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Order amid Chaos

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January 2002

The facts and opinions expressed are those of Bruce Anderson

Reflections
In the year 2001 we saw some closure and a renewed light on our continuing path. We participated in many areas, from the settlement, to the draft of the Case-Control Study of Childhood Cancers in Dover Township, from Ciba's landfill permit, to helping students understand what has been occurring here in Toms River, NJ. The number of visitors to this web site reached over thirty thousand last year, over four thousand in the past month. TEACH will continue to remain active in various environmental aspects as we move forward.
Case-Control Study of Childhood Cancers in Dover Township (Toms River) N.J.

Toms River

We believed that this report is a microscopic view of what has been occurring here in Toms River, NJ. This report represents one of many steps in this investigation. Below are a few facts contained in this draft report.

A Review and Analysis of Cancer Registry Data, 1979-1995 for Dover Township (Ocean County), New Jersey (1997), confirmed that the overall childhood cancer incidence rate in Dover Township was statistically significantly elevated for the period 1979 through 1995, primarily due to excesses of leukemia (over 9 times higher than expected) and brain and central nervous system cancer (11.5 times higher than expected) in females residing in the Toms River section of the Township.

Findings of the PHRP evaluation of potential exposure pathways in the community indicated that past releases of toxic chemicals into the environment had resulted in exposure to residents in Dover Township.

Consequently, NJDHSS and ATSDR concluded that the Reich Farm Superfund site was a public health hazard due to past human exposure to toxic chemicals due to groundwater contamination which affected both private wells and wells in the public water distribution system.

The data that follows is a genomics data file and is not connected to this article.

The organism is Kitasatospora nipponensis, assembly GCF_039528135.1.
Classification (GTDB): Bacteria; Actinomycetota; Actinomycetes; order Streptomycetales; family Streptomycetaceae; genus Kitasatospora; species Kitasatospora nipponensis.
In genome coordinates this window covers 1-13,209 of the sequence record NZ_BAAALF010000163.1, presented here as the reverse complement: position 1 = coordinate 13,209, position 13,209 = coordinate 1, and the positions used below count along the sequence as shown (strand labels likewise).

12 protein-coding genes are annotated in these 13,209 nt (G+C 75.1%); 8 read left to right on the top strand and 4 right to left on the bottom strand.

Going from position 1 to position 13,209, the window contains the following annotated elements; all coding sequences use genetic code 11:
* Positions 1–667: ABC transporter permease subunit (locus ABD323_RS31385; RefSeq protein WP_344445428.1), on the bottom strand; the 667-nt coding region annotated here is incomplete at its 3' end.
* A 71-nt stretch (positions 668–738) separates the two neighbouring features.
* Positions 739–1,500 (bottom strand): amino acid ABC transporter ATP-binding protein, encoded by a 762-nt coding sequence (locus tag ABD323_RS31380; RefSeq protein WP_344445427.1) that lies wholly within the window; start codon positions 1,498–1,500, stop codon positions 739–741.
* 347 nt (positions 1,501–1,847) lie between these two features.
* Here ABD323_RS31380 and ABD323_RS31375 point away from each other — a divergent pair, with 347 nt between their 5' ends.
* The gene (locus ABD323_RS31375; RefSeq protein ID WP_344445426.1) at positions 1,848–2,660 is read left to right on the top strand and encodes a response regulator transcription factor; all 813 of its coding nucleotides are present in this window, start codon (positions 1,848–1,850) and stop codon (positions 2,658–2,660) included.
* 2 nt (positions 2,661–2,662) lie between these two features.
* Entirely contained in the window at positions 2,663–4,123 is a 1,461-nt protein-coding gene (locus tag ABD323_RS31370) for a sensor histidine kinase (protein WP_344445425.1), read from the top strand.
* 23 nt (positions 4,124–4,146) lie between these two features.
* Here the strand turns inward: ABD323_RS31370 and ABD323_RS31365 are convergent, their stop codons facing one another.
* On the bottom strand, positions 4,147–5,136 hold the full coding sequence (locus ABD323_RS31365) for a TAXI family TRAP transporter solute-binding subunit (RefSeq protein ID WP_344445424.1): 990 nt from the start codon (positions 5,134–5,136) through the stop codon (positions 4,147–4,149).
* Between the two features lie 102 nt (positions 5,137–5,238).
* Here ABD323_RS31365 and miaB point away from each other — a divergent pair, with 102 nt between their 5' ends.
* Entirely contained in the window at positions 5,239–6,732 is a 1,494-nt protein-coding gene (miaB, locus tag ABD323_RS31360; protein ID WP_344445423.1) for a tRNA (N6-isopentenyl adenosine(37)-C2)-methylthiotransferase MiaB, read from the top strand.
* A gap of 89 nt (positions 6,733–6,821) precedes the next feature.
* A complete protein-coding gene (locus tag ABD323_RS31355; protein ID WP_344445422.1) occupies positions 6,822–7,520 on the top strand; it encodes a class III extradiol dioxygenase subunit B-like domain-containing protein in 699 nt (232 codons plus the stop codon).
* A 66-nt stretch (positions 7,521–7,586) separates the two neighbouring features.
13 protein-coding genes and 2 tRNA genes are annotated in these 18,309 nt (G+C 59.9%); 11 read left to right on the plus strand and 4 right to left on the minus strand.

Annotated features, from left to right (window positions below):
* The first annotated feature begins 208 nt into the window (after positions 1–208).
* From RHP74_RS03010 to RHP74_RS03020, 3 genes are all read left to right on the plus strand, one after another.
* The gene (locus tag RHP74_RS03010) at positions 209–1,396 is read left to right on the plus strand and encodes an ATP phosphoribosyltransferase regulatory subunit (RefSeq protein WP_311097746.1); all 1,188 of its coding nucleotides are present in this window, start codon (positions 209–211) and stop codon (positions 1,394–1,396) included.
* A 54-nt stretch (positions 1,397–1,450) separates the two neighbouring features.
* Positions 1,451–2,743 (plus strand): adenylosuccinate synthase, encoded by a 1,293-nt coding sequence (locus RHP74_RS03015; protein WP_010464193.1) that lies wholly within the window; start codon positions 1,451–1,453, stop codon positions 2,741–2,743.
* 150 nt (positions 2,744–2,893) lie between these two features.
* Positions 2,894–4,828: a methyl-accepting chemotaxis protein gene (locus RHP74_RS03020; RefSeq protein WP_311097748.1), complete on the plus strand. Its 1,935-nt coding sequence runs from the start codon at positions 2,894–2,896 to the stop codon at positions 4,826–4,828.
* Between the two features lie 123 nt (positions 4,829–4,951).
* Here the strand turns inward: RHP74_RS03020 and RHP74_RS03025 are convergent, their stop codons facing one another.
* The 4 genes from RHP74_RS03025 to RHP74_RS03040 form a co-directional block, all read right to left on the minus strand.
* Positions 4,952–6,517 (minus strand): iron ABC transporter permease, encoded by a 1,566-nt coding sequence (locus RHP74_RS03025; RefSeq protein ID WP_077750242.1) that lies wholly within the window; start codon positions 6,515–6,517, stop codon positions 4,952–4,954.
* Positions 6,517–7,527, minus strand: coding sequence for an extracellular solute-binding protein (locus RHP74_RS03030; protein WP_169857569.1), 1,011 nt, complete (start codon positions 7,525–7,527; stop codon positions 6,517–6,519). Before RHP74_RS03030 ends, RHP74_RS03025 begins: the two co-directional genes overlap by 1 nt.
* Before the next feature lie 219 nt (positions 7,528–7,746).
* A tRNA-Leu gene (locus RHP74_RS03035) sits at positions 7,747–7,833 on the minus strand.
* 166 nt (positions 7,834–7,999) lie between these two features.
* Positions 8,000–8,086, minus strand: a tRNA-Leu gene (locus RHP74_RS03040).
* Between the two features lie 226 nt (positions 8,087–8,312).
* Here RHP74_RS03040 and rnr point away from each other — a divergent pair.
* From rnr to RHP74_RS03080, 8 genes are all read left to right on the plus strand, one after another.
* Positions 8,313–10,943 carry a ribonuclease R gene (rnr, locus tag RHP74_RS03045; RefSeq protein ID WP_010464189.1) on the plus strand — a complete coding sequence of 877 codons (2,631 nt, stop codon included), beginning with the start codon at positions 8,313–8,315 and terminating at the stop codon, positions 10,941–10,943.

NJDHSS and ATSDR also concluded that the Ciba-Geigy Corporation Superfund site represented a public health hazard due to past human exposures to toxic chemicals from operations at the facility, through past groundwater contamination affecting public water wells and private wells used for irrigation. Past air pollution emissions from the facility were also of public health concern.

The primary hypotheses in this study are that childhood cancers were associated with environmental exposure pathways which were identified in earlier reports:
  • contamination of potable water from UWTR Parkway well field by the Reich Farm Superfund site;
  • contamination of potable water from UWTR Holly Street well field, due to wastewater discharge into the Toms River from the Ciba-Geigy site;
  • contamination of potable water affecting private wells near the Reich Farm and Ciba-Geigy sites and other areas in Dover Township from other or unknown sources; and
  • air pollution emissions front the Ciba-Geigy facility.

Potential exposure to other environmental factors are also considered in order to address additional community concerns. These environmental factors included:

  • potential exposure to ambient air releases from the Oyster Creek Nuclear (Generating Station, located approximately ten miles South of Dover Township; and
  • residential proximity to sites in the area which concerned the community:
  • the Ciba-Geigy Superfund site;
  • a section of the Toms River where treated wastewater was discharged (1952 to 1966) from the Ciba-Geigy facility;
  • the Ciba-Geigy pipeline which transported treated wastewater across Dover Township (1966 to 1991) and experienced three documented breaks (1984, 1988, and 1989) during its usage;
  • the Reich Farm Superfund site;
  • the Dover Township Municipal Landfill;
  • the Ocean County Landfill; and
  • the Toms River Coal Gas site.

Although no associations were detected in analyses of the overall study population, a statistically significant association and consistency in multiple measures of association were seen between prenatal exposure to time-specific Parkway well field water (1982-1996) and leukemia in female children. These findings are consistent with one of the study's a priori hypothesis that exposure to Parkway well field water during this interval was a risk factor for childhood leukemia.

Ciba-Geigy was the only industrial facility in the Dover Township area which met the New Jersey Department of Environmental Protection's definition of a major emitter of hazardous air pollutants, including carcinogenic materials.

Conclusions


NJDHSS and ATSDR have concluded the following:

No single risk factor evaluated appears to be solely responsible for the overall elevation of childhood cancer incidence in Dover Township.